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“Both sides have great coaches. A great coaching staff,” Wade said. “They’re going to get their team prepared as well as they can. Obviously San Antonio has a system. Obviously they have certain players that’s featured in the system, that have been featured awhile, many years for them. That’s not a surprise.

“We’re going to have to make adjustments every game, throughout the series.”

There may be no coach in the league with more open disdain for in-game interviews, the ones taking place at the end of the first and third quarters of nationally televised games, than Popovich.

It’s not personal. He’d simply rather coach than talk.

“He says what he needs to say and he gets out,” Duncan said. “So I guess I’ve learned that much. … I think it’s hilarious. I think it’s awesome. As I said, he’s direct. He says what he needs to say and he gets out of there.”

Popovich has proven that time and again. In these playoffs alone, some of his interview highlights included calling half-seriously calling Duncan a pain in the butt, talking about wanting to trade Manu Ginobili over poor shot selection, prefacing his response to a question by warning a reporter he was about to receive a trite answer, and offering this gem when asked for his favorite part of the gameday process.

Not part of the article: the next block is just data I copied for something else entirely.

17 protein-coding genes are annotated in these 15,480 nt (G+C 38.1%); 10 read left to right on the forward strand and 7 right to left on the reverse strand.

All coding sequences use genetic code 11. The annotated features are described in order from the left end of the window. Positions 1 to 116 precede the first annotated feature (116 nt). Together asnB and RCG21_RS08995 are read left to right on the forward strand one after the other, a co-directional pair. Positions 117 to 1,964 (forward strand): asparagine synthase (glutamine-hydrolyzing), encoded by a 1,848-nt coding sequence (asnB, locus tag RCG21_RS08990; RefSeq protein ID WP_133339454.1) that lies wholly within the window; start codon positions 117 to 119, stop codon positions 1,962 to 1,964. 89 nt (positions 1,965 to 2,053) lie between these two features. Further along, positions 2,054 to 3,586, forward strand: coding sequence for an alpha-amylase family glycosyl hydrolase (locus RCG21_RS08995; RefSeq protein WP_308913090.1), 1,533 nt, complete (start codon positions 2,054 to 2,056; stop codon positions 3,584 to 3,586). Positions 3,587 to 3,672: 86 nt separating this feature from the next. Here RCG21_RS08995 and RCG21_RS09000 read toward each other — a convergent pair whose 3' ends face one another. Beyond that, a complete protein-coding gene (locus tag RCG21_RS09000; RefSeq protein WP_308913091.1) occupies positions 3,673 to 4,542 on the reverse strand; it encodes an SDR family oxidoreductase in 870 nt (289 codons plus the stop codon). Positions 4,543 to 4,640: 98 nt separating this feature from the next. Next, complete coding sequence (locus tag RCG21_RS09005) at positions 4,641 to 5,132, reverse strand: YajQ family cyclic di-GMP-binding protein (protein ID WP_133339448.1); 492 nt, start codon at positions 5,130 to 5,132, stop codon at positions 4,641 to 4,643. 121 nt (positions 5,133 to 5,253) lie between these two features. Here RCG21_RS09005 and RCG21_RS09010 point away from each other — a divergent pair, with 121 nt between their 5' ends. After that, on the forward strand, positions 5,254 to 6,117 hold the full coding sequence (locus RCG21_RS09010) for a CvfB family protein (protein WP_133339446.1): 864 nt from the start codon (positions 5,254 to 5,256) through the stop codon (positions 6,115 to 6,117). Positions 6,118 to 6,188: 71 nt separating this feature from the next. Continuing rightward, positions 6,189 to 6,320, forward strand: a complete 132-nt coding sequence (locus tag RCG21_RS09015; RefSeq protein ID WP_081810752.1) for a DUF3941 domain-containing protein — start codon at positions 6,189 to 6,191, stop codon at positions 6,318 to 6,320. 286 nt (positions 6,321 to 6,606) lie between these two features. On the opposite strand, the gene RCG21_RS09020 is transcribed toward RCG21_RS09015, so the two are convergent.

“Dinner,” Popovich said.

Spoelstra clearly embraces banter with the media more, though it’s almost impossible to get him to reveal much of his innermost thinkings or workings. He rarely has revealed any facet of his personal life. And just this week, when asked about how many hours coaches log in the playoffs, he had a two-word answer.

“That’s irrelevant,” he said.

What is relevant, more than anything else, is this: Spoelstra and Popovich are the last two coaches standing. And in a few days, one of them is going to cradle the Larry O’Brien Trophy once again.

That action will be worth much more than any words.

Erik is still in the phase where he gets more blame for their losses than credit for their wins, but he’s going to the Hall of Fame. He’s that good,” Van Gundy said. “His even-keel demeanor, his humility, I think helps him really get the most out of his best players and you know, it’s fun to watch his teams, fun to watch Pop’s teams. I just love the grace and humility both teams play with.”